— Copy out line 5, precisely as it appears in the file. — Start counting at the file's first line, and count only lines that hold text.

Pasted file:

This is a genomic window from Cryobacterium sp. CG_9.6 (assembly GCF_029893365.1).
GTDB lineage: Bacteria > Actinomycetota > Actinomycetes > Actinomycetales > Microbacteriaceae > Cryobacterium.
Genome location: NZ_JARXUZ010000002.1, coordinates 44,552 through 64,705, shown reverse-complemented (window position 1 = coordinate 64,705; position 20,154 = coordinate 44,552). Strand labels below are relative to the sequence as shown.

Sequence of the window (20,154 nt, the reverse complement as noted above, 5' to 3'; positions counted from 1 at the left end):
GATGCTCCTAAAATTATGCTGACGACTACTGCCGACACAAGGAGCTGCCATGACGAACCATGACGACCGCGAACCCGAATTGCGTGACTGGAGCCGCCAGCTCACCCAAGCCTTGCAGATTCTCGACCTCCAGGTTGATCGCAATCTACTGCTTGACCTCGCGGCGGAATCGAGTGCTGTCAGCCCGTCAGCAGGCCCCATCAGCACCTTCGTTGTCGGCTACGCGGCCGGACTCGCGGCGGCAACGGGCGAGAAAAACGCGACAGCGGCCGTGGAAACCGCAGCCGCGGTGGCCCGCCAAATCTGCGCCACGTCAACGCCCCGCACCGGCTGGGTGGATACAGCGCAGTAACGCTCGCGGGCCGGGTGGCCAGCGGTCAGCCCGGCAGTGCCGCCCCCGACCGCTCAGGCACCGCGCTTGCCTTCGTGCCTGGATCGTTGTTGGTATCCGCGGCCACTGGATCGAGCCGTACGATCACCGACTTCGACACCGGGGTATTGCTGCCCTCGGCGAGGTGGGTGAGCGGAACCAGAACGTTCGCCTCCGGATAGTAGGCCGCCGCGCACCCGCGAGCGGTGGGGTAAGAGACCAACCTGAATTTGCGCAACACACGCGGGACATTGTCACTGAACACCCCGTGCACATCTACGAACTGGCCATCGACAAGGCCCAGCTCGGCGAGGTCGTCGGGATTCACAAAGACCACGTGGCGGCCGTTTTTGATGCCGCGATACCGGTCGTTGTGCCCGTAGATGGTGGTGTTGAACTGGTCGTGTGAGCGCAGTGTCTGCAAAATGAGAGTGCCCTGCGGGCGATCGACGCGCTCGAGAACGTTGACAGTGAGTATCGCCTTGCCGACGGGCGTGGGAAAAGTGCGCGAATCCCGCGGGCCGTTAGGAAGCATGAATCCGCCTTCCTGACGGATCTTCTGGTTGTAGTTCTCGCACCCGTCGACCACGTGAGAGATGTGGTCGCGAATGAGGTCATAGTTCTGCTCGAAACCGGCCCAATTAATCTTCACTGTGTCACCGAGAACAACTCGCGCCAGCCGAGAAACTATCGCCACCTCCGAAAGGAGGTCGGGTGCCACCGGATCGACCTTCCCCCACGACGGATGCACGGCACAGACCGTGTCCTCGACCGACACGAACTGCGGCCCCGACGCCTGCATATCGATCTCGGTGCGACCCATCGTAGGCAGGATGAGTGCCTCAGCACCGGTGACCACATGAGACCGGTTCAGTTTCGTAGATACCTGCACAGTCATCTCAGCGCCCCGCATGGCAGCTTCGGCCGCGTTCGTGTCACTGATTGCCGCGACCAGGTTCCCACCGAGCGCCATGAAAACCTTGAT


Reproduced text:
GATGCTCCTAAAATTATGCTGACGACTACTGCCGACACAAGGAGCTGCCATGACGAACCATGACGACCGCGAACCCGAATTGCGTGACTGGAGCCGCCAGCTCACCCAAGCCTTGCAGATTCTCGACCTCCAGGTTGATCGCAATCTACTGCTTGACCTCGCGGCGGAATCGAGTGCTGTCAGCCCGTCAGCAGGCCCCATCAGCACCTTCGTTGTCGGCTACGCGGCCGGACTCGCGGCGGCAACGGGCGAGAAAAACGCGACAGCGGCCGTGGAAACCGCAGCCGCGGTGGCCCGCCAAATCTGCGCCACGTCAACGCCCCGCACCGGCTGGGTGGATACAGCGCAGTAACGCTCGCGGGCCGGGTGGCCAGCGGTCAGCCCGGCAGTGCCGCCCCCGACCGCTCAGGCACCGCGCTTGCCTTCGTGCCTGGATCGTTGTTGGTATCCGCGGCCACTGGATCGAGCCGTACGATCACCGACTTCGACACCGGGGTATTGCTGCCCTCGGCGAGGTGGGTGAGCGGAACCAGAACGTTCGCCTCCGGATAGTAGGCCGCCGCGCACCCGCGAGCGGTGGGGTAAGAGACCAACCTGAATTTGCGCAACACACGCGGGACATTGTCACTGAACACCCCGTGCACATCTACGAACTGGCCATCGACAAGGCCCAGCTCGGCGAGGTCGTCGGGATTCACAAAGACCACGTGGCGGCCGTTTTTGATGCCGCGATACCGGTCGTTGTGCCCGTAGATGGTGGTGTTGAACTGGTCGTGTGAGCGCAGTGTCTGCAAAATGAGAGTGCCCTGCGGGCGATCGACGCGCTCGAGAACGTTGACAGTGAGTATCGCCTTGCCGACGGGCGTGGGAAAAGTGCGCGAATCCCGCGGGCCGTTAGGAAGCATGAATCCGCCTTCCTGACGGATCTTCTGGTTGTAGTTCTCGCACCCGTCGACCACGTGAGAGATGTGGTCGCGAATGAGGTCATAGTTCTGCTCGAAACCGGCCCAATTAATCTTCACTGTGTCACCGAGAACAACTCGCGCCAGCCGAGAAACTATCGCCACCTCCGAAAGGAGGTCGGGTGCCACCGGATCGACCTTCCCCCACGACGGATGCACGGCACAGACCGTGTCCTCGACCGACACGAACTGCGGCCCCGACGCCTGCATATCGATCTCGGTGCGACCCATCGTAGGCAGGATGAGTGCCTCAGCACCGGTGACCACATGAGACCGGTTCAGTTTCGTAGATACCTGCACAGTCATCTCAGCGCCCCGCATGGCAGCTTCGGCCGCGTTCGTGTCACTGATTGCCGCGACCAGGTTCCCACCGAGCGCCATGAAAACCTTGAT